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Music, Makers & Machines

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In 1895, Thaddeus Cahill, an inventor from Iowa, started work on the world’s first electromechanical musical instrument. Weighing in at 200 tons and measuring 60 feet long, the Telharmonium was a colossal machine for producing and sharing music on the telephone.

In the 126 years since, electronic music has evolved in similarly bold and ingenious ways, a testament to the magic that occurs when human beings build and interact with machines. We listen to it while working out, riding the subway, studying for exams — and hopefully soon again at the clubs and festivals that have made it what it is today.

Music, Makers & Machines, the new exhibit from Google Arts & Culture and YouTube, celebrates the history of electronic music: its inventors, artists, sounds and technology. More than 50 international institutions, record labels, festivals and industry experts have come together to capture the crucial role electronic music plays within wider culture, from the WDR Studio for Electronic Music to Blacktronika to the “Diva of the Diodes” Suzanne Ciani. There are more than 250 online exhibitions, an extensive archive of photos, videos, 360° tours and 3D-scanned objects, including synthesizers and the door of Berlin’s legendary Tresor techno club.

In the spirit of pioneers like Cahill, you can also compose your own electronic music. Use the augmented reality feature of AR Synth to mix and match five famous synthesizers in a virtual electronic music studio.

MUSIC: Let’s get to know some of the legendary tracks and artists:

  • Bernie Worrell (c) Brian Diescher - Bob Moog Foundation

    Follow King Britt (DJ, label founder and professor at University of California San Diego) to explore Black innovators in electronic music in the Blacktronika exhibit, which even comes with its own soundtrack. (c)Brian Diescher - Bob Moog Foundation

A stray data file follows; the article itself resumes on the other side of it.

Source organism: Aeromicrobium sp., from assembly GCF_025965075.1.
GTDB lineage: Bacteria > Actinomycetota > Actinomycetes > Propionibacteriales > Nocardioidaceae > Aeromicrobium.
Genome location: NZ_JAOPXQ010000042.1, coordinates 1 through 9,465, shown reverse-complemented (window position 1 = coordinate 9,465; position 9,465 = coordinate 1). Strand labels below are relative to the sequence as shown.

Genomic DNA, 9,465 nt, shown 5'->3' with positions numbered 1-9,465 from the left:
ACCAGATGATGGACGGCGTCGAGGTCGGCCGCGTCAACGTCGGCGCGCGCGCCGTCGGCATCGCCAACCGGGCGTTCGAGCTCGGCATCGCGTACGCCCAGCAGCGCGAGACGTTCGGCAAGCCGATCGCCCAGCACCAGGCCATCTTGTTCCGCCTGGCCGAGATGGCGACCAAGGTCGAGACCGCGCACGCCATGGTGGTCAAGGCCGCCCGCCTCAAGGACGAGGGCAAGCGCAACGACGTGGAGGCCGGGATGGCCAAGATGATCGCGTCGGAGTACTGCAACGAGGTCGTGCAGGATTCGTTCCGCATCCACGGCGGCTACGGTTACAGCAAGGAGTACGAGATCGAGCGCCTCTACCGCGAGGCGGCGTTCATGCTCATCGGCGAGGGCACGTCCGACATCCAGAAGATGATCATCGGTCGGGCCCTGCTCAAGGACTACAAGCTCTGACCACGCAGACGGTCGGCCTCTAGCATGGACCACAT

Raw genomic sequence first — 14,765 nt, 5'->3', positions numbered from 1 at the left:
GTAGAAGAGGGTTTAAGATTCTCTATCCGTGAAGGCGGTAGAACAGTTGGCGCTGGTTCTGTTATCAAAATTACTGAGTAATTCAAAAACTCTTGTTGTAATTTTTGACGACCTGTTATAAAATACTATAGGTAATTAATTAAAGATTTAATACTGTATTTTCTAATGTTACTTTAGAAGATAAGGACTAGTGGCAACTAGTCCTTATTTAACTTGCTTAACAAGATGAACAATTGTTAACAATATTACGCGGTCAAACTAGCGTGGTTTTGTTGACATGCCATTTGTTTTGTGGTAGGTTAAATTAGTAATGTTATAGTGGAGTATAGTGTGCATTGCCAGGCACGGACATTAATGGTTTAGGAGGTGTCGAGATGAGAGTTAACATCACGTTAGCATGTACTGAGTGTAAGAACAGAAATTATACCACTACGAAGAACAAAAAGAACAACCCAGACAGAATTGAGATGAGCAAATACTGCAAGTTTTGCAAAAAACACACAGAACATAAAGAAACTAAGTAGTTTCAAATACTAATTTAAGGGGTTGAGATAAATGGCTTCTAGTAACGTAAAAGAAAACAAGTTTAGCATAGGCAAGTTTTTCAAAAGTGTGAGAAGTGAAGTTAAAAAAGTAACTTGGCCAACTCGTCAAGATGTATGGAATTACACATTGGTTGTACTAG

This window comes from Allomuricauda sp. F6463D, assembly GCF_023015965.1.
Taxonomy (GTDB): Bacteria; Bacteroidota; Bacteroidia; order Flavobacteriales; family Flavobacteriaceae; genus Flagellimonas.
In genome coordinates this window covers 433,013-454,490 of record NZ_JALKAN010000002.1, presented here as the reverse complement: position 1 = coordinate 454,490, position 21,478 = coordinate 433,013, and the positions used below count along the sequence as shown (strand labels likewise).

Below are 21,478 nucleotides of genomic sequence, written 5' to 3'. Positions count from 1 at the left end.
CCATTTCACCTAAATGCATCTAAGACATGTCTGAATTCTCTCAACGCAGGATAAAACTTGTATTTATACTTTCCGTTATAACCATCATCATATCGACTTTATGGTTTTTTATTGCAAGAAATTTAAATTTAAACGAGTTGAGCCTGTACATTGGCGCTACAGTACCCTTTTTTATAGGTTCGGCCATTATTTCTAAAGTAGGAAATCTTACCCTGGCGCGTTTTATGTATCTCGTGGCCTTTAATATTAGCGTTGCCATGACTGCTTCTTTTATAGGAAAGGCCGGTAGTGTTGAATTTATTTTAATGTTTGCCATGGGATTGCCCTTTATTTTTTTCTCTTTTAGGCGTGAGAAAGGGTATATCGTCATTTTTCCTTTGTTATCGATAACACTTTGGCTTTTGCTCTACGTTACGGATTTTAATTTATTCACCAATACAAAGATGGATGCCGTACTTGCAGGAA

• Brief History of Early Dubstep

    Georgina Cook’s Brief History of Early Dubstep talks us through the early days of the genre, starting with its underground beginnings in South London.

  • Detroit Techno
    Along with R'n'B, soul, funk, and hip-hop, Detroit Techno is one of the recent major stylistic inventions in African-American pop music.

  • Phatmedia

    One of Europe’s biggest flyer collectors, phatmedia, has contributed about 10,000 of their digitized flyers, which tell the history of electronic music in the UK from Early Rave and Drum’n’Bass to Hardcore and House.

MAKERS: Go behind the scenes in studios and see iconic inventors in action:

  • Suzanne Ciani

    Learn more about five-time Grammy nominated electronic music icon Suzanne Ciani and her 50-year career. (c)Suzanne Ciani

  • WDR Studio

    Explore the WDR Studio for Electronic Music in Cologne, Germany, one of the world’s first studios for electronic music and made famous by composer Karlheinz Stockhausen.

  • Bob Moog

    Explore the life of Bob Moog, best known for inventing the Moog synthesizer in 1964, which revolutionized the world of music by providing musicians with access to an expanded sonic universe. (c)Bob Moog Foundation

  • Tresor door

    Few other clubs have defined techno as much as Tresor in Berlin, which opened in 1991.

MACHINES: Play with the instruments that made the tunes: 

  • AR Synth

    Turn your home into an electronic music studio using AR Synth (, an experiment that helps everyone to engage and play with five famous synthesizers (from the collection of the Swiss Museum for Electronic Music Instruments) through augmented reality (Android) or in 3D (Android, iOS, desktop): create interactive loops, compose patterns and interact with features inspired by these machines.

  • Akai S900

    Rotate and zoom in on 22 legendary synthesizers, which have been scanned in 3D, from the collection of the Swiss Museum for Electronic Music Instruments.

  • Songs created by AI

    Twelve songs created by AI: How musicians are continuing to embrace new technologies in music production

Electronic music brings people together from all walks of life and from all over the world. Its community has always been one of creativity and shared experiences. And while it may take a while until club doors open again, fans and musicians keep connected through new online forums and formats.

We hope that Music, Makers & Machines will let you explore and appreciate the stories of electronic music and celebrate the creativity of its makers. Find the project on the Google Arts & Culture app for iOS and Android and at .

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